I had a tough discussion a few years ago about whether we were animal owners or guardians. During a networking event, I was harshly schooled by a lawyer who asserted that people own animals. She pointed out that the law considers animals as goods, property, possessions. Living, breathing beings, but still property.
In our conversation, I explained how I connect telepathically with animals. From that, people are clearer about their animal’s point of view. In a way, I give the animal a voice in their relationship. Which opens possibilities for improving the relationship and even the animal’s physical health.
I was shocked by her vehemence that listening to their preferences was wrong; they were property.
Legally, this lawyer was correct – we own our animals.
The Cornell Law School, defines legal ownership as “the legal right to use, possess, and give away a thing. Ownership can be tangible such as personal property and land, or it can be of intangible things such as intellectual property rights.”
But it sure doesn’t come close to describing the relationship most of us have with our animals.
Owner or guardian? I choose “guardian”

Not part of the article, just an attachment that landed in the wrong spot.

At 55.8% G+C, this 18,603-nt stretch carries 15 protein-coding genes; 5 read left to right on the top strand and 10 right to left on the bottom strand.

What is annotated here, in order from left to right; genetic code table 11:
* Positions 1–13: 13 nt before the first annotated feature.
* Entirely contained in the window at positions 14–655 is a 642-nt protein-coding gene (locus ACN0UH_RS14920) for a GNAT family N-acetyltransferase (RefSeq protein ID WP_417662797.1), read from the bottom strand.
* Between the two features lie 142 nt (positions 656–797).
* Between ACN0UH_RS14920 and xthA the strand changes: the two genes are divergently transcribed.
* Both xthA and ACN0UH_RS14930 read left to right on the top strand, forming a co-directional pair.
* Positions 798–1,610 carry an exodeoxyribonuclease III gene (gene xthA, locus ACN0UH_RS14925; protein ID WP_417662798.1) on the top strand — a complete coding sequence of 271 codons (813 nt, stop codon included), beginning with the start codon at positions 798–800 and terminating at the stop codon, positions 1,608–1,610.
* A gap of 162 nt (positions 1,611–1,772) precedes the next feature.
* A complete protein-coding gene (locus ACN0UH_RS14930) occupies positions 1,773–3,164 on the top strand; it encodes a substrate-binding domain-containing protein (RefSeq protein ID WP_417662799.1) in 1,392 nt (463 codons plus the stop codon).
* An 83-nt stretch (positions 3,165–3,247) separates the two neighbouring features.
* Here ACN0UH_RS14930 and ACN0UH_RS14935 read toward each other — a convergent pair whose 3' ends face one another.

I use the word guardian, which more accurately describes my relationship with my animals. Guardians care for and make good decisions for their animals. They want the best for them.
These days, most of us unabashedly declare that our animals are part of the family. Some of us even have grand-dogs and grand-cats.
We love them, and maybe feel a soul connection with them. We find a way to delight in their peculiarities. Feeling their love for us never gets old. We look for ways to help them with anxiety and aggressiveness. And when they start to decline physically, we feel deeply upset and do what we can to keep them healthy.
So, on a relationship level, we do NOT treat them as property. To us, they are living, breathing non-human beings. With their own personalities, preferences and peculiarities. That’s why I use “guardian” rather than “owner.”
What words do you use to describe your relationship?
Read my blog, From Animal Master to Animal Mentor